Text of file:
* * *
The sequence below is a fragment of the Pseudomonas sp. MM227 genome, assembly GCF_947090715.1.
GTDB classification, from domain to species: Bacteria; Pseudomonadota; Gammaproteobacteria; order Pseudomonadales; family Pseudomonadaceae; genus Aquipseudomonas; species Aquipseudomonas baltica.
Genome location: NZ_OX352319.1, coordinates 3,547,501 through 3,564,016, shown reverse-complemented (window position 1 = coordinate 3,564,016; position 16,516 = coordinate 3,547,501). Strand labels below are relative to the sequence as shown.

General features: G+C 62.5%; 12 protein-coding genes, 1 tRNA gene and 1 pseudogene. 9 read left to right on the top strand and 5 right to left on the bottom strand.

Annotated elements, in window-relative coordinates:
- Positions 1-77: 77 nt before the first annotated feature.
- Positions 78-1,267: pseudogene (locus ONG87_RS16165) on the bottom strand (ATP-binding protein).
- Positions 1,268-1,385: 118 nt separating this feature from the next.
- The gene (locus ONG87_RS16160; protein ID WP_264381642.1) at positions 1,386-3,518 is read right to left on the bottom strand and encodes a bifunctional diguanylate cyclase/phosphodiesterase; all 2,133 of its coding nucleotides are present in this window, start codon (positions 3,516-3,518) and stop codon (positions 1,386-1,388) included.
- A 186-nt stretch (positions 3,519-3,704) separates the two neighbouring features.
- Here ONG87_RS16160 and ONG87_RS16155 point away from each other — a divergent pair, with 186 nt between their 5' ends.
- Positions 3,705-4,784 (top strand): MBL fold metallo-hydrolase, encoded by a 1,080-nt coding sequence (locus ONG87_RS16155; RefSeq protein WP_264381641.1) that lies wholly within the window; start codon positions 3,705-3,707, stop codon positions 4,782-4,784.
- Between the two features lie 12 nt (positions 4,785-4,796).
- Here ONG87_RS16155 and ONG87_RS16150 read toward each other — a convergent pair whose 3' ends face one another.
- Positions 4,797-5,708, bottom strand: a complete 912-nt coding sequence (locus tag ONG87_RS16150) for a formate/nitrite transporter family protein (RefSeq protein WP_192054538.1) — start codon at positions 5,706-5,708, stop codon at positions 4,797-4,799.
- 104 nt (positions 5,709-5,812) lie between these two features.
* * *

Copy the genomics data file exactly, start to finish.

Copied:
The sequence below is a fragment of the Pseudomonas sp. MM227 genome, assembly GCF_947090715.1.
GTDB classification, from domain to species: Bacteria; Pseudomonadota; Gammaproteobacteria; order Pseudomonadales; family Pseudomonadaceae; genus Aquipseudomonas; species Aquipseudomonas baltica.
Genome location: NZ_OX352319.1, coordinates 3,547,501 through 3,564,016, shown reverse-complemented (window position 1 = coordinate 3,564,016; position 16,516 = coordinate 3,547,501). Strand labels below are relative to the sequence as shown.

General features: G+C 62.5%; 12 protein-coding genes, 1 tRNA gene and 1 pseudogene. 9 read left to right on the top strand and 5 right to left on the bottom strand.

Annotated elements, in window-relative coordinates:
- Positions 1-77: 77 nt before the first annotated feature.
- Positions 78-1,267: pseudogene (locus ONG87_RS16165) on the bottom strand (ATP-binding protein).
- Positions 1,268-1,385: 118 nt separating this feature from the next.
- The gene (locus ONG87_RS16160; protein ID WP_264381642.1) at positions 1,386-3,518 is read right to left on the bottom strand and encodes a bifunctional diguanylate cyclase/phosphodiesterase; all 2,133 of its coding nucleotides are present in this window, start codon (positions 3,516-3,518) and stop codon (positions 1,386-1,388) included.
- A 186-nt stretch (positions 3,519-3,704) separates the two neighbouring features.
- Here ONG87_RS16160 and ONG87_RS16155 point away from each other — a divergent pair, with 186 nt between their 5' ends.
- Positions 3,705-4,784 (top strand): MBL fold metallo-hydrolase, encoded by a 1,080-nt coding sequence (locus ONG87_RS16155; RefSeq protein WP_264381641.1) that lies wholly within the window; start codon positions 3,705-3,707, stop codon positions 4,782-4,784.
- Between the two features lie 12 nt (positions 4,785-4,796).
- Here ONG87_RS16155 and ONG87_RS16150 read toward each other — a convergent pair whose 3' ends face one another.
- Positions 4,797-5,708, bottom strand: a complete 912-nt coding sequence (locus tag ONG87_RS16150) for a formate/nitrite transporter family protein (RefSeq protein WP_192054538.1) — start codon at positions 5,706-5,708, stop codon at positions 4,797-4,799.
- 104 nt (positions 5,709-5,812) lie between these two features.